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In Conversation with Palace: Longing for Live Performances

All image credit: Chuff Media

Lockdown didn’t stop restless London-based band Palace from releasing their new EP ‘Someday, Somewhere’ on 23rd October. Olivia Hall spoke to drummer Matt Hodges, who revelled in the challenge of a stripped-down home studio set-up – just a snare, a light cymbal and a piano – to produce a ‘liberating’ record, one which seeks to harness a sense of mental stability and calm amid all the noise of today. From feeling the loss of live music, to band members NOT being conceived in Buckingham Palace, this is what he had to say.

The single ‘I’ll be Fine’ was recorded in lockdown – the name fills us with a kind of hope, which I think will resonate especially with your fans this year. Was the significance of this on your mind whilst recording it?

Yeah totally, to be honest it was a song that we came up with together during lockdown, but it is not about lockdown or anything. There is definitely a sort of mental wellbeing aspect to it; the song is about finding a sense of consistency mentally, and trying to harness a bit of stability and calm, while wondering if that is even possible or exists at all. I guess it was quite fortunate that it was very relevant for the time and I hope that resonated with people too.

Did recording in lockdown bring any challenges? Are you guys all still friends? Or did it feel like business as usual for creating new content – was there a sense of relief in just being able to create and block the rest of the world out?

(Laughs) Yeah, the latter – it was really cool actually. Me being the drummer, there was only so much that I could do from home. Drums, you know, you need a decent set up and decent mics and enough room to get that sound. There were limits but I think that’s what made it really exciting; you’re limited with the equipment, you’re limited with the space and what you can do, so we kind of wrote the song around that. I was just playing the light cymbal and a snare drum and I played piano on that track too. There wasn’t really too much time to over-analyse or worry about it so we just recorded our parts and passed them onto the next person and so on – there’s only three of us but it was fun, the process was liberating, really fun to do.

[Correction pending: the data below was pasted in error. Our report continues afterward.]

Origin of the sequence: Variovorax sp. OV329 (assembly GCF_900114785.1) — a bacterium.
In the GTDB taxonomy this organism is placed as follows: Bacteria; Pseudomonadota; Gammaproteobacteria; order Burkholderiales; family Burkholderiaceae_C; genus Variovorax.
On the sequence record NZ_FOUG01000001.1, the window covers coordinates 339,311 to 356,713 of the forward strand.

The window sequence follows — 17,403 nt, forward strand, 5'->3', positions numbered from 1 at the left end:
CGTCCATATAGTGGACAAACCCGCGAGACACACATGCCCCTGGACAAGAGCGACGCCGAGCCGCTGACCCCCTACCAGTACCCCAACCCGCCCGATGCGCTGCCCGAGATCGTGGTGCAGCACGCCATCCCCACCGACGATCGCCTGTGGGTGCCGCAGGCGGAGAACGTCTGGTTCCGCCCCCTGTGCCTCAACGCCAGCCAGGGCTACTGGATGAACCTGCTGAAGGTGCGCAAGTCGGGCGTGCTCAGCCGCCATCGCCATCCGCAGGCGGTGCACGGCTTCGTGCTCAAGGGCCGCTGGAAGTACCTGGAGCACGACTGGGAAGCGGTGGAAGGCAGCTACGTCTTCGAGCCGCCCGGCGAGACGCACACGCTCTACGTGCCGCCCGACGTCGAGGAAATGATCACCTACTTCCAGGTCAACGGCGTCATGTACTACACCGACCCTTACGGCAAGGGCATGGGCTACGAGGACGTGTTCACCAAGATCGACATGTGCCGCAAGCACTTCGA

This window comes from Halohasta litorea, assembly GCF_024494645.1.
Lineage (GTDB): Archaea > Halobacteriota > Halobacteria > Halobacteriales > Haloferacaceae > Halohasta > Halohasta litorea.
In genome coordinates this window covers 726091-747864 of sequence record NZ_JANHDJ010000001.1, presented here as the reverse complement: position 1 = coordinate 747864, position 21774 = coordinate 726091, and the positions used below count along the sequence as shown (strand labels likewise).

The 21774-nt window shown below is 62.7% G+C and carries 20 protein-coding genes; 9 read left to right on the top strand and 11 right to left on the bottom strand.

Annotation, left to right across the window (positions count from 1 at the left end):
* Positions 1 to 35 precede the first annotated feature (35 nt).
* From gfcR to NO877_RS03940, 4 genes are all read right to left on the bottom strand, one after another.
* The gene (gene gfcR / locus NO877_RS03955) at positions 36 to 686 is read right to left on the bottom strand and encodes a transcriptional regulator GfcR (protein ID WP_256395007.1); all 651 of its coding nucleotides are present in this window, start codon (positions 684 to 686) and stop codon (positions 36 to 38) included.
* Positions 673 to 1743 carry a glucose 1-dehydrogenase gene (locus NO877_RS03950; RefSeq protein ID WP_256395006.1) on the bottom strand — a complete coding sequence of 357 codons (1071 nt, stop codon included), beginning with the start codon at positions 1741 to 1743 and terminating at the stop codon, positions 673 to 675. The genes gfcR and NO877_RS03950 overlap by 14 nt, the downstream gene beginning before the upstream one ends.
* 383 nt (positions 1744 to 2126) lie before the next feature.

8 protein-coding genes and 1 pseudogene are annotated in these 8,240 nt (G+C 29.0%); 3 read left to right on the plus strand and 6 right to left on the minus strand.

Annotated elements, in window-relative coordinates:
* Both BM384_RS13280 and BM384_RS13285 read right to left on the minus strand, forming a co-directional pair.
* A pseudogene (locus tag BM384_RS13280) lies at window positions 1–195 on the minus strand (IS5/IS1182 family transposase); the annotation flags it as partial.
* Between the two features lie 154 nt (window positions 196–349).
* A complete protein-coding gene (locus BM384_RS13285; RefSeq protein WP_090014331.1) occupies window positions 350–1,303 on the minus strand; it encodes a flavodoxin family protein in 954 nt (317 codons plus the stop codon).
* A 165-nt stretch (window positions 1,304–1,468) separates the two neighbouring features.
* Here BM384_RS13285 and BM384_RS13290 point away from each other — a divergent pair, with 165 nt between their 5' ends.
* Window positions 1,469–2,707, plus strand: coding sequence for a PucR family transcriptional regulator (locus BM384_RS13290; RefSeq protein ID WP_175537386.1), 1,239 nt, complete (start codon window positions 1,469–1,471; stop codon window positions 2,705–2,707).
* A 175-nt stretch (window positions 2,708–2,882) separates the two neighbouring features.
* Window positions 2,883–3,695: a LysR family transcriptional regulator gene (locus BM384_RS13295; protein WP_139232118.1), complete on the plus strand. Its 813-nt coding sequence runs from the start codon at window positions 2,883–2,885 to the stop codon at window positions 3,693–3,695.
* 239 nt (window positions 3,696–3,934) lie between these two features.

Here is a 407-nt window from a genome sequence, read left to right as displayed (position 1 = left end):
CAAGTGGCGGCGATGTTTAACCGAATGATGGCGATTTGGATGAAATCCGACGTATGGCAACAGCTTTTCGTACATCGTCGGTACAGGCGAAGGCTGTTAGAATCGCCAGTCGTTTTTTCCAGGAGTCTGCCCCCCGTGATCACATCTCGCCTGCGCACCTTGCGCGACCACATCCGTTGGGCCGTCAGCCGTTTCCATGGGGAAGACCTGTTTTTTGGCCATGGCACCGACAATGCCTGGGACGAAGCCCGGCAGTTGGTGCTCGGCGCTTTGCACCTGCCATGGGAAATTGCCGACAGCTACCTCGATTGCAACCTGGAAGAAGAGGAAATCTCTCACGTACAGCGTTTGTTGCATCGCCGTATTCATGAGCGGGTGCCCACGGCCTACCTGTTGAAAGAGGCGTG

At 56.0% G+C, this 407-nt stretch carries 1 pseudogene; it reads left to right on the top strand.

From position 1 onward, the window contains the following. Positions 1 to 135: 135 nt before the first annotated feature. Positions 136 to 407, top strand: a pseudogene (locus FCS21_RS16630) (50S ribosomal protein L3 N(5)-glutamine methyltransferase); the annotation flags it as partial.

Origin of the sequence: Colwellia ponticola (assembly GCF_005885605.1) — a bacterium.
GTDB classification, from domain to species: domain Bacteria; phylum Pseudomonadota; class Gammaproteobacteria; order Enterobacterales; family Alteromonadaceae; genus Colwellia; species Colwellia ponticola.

Can you tell me about the band’s decision to use previously unreleased tracks on your latest EP? Have they taken on new meaning since you recorded them?

I’ll be Fine’ was a new one that was written for the EP – the others have been around for a while – ‘Someday, Somewhere’ has been around for a long time. We’ve always wanted to put that one out, but there was never really [time]. We played it live a couple of times and it just went down so well – we were getting a lot of comments from people asking when it was going to be released. It’s nice to get feedback from people about a song that doesn’t really exist in the world, so it seemed like the perfect opportunity to bring it to life and put that out there for people.

The other stuff like ‘The Fallen’ were simple love songs that we had knocking around on the previous record that just didn’t make the cut, so we just thought, ‘Why not?'

Compare this to a packed summer last year performing at Latitude and Glastonbury – which I think would be terrifying and amazing in equal measure. Is there anything you really miss about touring or live music? Any particular venue, and why?

Oh my god, is there anything I miss about touring? Everything... where to begin? We talk about it every single minute of every single day, just about how much we miss it. Touring is everything for us. Not just financially of course – there’s a lot of stuff in the press about musicians and everyone in the arts and the creative world who are struggling financially –but it’s not just about that for us. We miss that feeling of playing to people and that energy you get back from the crowd, it’s why we love being in a band and do what we do. [Missing] that live experience is a huge hole in our lives that we’re hoping we can fill sometime soon in some way – it’s pretty crazy.